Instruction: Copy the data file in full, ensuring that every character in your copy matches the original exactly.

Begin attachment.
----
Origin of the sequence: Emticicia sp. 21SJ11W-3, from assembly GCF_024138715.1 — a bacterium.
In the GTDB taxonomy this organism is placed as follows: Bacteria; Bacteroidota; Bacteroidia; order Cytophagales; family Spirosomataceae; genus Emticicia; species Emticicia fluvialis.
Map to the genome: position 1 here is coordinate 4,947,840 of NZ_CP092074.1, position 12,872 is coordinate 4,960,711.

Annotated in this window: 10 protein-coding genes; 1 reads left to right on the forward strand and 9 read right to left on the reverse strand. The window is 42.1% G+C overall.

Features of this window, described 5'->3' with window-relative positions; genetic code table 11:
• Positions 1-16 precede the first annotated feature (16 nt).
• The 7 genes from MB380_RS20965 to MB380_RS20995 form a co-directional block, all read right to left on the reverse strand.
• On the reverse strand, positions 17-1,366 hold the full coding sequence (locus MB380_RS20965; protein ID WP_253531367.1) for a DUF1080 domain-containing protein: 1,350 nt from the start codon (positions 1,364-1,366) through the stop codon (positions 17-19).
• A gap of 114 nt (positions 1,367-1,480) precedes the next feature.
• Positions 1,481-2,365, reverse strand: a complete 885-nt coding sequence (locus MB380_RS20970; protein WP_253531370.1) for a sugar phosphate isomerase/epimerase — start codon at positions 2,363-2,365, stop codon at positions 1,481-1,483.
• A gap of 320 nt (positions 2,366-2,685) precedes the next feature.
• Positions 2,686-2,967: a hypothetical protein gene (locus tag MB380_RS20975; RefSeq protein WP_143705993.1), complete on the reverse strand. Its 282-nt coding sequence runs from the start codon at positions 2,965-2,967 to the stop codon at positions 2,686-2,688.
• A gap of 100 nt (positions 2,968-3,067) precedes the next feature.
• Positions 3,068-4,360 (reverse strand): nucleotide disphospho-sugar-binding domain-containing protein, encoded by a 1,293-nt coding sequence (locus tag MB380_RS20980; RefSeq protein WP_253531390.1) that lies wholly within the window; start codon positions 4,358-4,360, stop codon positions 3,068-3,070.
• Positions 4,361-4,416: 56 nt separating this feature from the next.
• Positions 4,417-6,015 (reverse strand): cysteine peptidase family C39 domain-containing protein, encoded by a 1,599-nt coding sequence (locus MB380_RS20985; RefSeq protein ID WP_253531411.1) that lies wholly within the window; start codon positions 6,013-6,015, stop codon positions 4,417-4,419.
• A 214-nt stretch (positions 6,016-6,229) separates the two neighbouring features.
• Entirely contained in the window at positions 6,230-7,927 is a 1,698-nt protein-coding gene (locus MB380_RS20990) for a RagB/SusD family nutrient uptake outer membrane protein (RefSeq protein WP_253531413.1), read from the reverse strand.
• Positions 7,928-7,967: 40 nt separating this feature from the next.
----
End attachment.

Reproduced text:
Origin of the sequence: Emticicia sp. 21SJ11W-3, from assembly GCF_024138715.1 — a bacterium.
In the GTDB taxonomy this organism is placed as follows: Bacteria; Bacteroidota; Bacteroidia; order Cytophagales; family Spirosomataceae; genus Emticicia; species Emticicia fluvialis.
Map to the genome: position 1 here is coordinate 4,947,840 of NZ_CP092074.1, position 12,872 is coordinate 4,960,711.

Annotated in this window: 10 protein-coding genes; 1 reads left to right on the forward strand and 9 read right to left on the reverse strand. The window is 42.1% G+C overall.

Features of this window, described 5'->3' with window-relative positions; genetic code table 11:
• Positions 1-16 precede the first annotated feature (16 nt).
• The 7 genes from MB380_RS20965 to MB380_RS20995 form a co-directional block, all read right to left on the reverse strand.
• On the reverse strand, positions 17-1,366 hold the full coding sequence (locus MB380_RS20965; protein ID WP_253531367.1) for a DUF1080 domain-containing protein: 1,350 nt from the start codon (positions 1,364-1,366) through the stop codon (positions 17-19).
• A gap of 114 nt (positions 1,367-1,480) precedes the next feature.
• Positions 1,481-2,365, reverse strand: a complete 885-nt coding sequence (locus MB380_RS20970; protein WP_253531370.1) for a sugar phosphate isomerase/epimerase — start codon at positions 2,363-2,365, stop codon at positions 1,481-1,483.
• A gap of 320 nt (positions 2,366-2,685) precedes the next feature.
• Positions 2,686-2,967: a hypothetical protein gene (locus tag MB380_RS20975; RefSeq protein WP_143705993.1), complete on the reverse strand. Its 282-nt coding sequence runs from the start codon at positions 2,965-2,967 to the stop codon at positions 2,686-2,688.
• A gap of 100 nt (positions 2,968-3,067) precedes the next feature.
• Positions 3,068-4,360 (reverse strand): nucleotide disphospho-sugar-binding domain-containing protein, encoded by a 1,293-nt coding sequence (locus tag MB380_RS20980; RefSeq protein WP_253531390.1) that lies wholly within the window; start codon positions 4,358-4,360, stop codon positions 3,068-3,070.
• Positions 4,361-4,416: 56 nt separating this feature from the next.
• Positions 4,417-6,015 (reverse strand): cysteine peptidase family C39 domain-containing protein, encoded by a 1,599-nt coding sequence (locus MB380_RS20985; RefSeq protein ID WP_253531411.1) that lies wholly within the window; start codon positions 6,013-6,015, stop codon positions 4,417-4,419.
• A 214-nt stretch (positions 6,016-6,229) separates the two neighbouring features.
• Entirely contained in the window at positions 6,230-7,927 is a 1,698-nt protein-coding gene (locus MB380_RS20990) for a RagB/SusD family nutrient uptake outer membrane protein (RefSeq protein WP_253531413.1), read from the reverse strand.
• Positions 7,928-7,967: 40 nt separating this feature from the next.